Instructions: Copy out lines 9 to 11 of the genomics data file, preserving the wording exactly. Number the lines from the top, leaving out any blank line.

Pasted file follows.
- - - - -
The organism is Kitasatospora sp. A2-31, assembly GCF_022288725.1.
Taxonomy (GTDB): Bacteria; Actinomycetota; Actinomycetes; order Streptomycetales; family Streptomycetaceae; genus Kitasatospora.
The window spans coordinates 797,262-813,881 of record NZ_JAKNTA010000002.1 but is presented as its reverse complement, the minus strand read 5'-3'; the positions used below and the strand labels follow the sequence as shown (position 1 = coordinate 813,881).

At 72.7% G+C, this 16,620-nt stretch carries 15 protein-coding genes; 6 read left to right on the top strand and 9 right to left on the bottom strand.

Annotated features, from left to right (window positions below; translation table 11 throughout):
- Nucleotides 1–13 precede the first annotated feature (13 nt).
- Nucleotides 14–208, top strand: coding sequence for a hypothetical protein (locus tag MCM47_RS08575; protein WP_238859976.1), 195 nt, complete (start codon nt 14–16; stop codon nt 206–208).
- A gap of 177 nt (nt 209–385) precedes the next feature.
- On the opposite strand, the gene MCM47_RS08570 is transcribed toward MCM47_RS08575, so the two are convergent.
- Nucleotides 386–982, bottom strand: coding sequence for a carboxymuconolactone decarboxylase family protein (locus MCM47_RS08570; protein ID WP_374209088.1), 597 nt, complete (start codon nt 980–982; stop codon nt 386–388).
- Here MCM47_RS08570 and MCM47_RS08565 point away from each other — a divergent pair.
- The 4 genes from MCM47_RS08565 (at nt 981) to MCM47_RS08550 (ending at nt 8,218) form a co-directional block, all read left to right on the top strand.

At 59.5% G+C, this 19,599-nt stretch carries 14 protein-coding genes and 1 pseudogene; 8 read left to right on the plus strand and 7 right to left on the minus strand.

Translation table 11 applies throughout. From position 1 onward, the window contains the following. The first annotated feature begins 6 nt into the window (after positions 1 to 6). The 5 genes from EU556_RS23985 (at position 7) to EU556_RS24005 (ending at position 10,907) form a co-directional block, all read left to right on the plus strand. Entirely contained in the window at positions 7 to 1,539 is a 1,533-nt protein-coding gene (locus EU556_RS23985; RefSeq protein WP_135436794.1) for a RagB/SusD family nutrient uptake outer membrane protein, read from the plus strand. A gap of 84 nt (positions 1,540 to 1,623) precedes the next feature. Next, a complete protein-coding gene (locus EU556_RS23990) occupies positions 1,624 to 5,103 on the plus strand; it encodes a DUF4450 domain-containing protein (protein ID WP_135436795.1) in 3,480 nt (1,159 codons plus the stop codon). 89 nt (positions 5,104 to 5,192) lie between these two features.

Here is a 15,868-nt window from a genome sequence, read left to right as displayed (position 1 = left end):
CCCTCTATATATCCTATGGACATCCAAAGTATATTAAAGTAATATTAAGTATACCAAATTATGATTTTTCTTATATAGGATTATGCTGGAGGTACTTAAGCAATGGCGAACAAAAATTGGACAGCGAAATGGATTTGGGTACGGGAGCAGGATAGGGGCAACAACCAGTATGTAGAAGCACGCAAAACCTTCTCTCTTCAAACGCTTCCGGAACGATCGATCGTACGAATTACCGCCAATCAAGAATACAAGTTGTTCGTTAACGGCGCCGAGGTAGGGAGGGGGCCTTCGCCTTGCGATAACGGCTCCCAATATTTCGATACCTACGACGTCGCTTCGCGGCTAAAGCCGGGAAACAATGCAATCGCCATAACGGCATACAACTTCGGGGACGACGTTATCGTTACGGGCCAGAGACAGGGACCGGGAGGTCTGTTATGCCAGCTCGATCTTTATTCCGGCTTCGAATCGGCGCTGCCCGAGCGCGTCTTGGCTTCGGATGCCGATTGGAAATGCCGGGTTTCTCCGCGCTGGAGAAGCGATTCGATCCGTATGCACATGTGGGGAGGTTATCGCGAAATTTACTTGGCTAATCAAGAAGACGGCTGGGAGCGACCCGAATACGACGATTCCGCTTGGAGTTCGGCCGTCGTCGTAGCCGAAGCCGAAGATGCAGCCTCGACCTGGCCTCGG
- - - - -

- On the opposite strand, the gene MCM47_RS08570 is transcribed toward MCM47_RS08575, so the two are convergent.
- Nucleotides 386–982, bottom strand: coding sequence for a carboxymuconolactone decarboxylase family protein (locus MCM47_RS08570; protein ID WP_374209088.1), 597 nt, complete (start codon nt 980–982; stop codon nt 386–388).
- Here MCM47_RS08570 and MCM47_RS08565 point away from each other — a divergent pair.